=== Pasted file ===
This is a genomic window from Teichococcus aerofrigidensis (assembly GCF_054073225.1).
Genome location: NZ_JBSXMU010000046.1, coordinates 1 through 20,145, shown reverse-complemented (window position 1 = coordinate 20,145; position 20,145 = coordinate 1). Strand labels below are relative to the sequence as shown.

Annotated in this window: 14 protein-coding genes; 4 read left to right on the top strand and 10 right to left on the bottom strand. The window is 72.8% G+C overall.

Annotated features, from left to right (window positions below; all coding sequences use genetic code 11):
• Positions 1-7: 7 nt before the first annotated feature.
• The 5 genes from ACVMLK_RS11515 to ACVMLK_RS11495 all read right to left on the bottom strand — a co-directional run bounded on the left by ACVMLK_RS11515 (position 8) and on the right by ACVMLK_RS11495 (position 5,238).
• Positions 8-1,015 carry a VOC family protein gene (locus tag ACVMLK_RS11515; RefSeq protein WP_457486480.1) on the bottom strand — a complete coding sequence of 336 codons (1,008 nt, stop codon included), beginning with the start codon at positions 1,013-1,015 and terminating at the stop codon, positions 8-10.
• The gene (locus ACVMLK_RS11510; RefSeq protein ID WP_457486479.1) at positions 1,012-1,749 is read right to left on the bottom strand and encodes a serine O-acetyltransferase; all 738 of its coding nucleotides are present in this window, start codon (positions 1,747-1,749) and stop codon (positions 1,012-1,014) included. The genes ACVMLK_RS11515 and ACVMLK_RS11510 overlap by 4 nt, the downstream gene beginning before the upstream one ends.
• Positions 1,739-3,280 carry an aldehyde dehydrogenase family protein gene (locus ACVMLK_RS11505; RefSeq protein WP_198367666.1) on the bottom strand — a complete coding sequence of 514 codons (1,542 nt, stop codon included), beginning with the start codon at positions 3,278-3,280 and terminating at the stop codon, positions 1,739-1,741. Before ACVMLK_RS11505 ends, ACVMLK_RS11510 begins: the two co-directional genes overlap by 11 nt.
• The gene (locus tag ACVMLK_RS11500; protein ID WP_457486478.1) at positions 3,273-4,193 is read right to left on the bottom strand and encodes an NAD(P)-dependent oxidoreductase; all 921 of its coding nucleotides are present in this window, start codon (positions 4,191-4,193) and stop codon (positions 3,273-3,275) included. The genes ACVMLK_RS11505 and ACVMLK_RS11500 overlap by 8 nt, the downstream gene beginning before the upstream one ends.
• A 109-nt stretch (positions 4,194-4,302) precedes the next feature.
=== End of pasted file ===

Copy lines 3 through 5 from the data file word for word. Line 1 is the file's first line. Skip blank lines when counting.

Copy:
Annotated in this window: 14 protein-coding genes; 4 read left to right on the top strand and 10 right to left on the bottom strand. The window is 72.8% G+C overall.

Annotated features, from left to right (window positions below; all coding sequences use genetic code 11):
• Positions 1-7: 7 nt before the first annotated feature.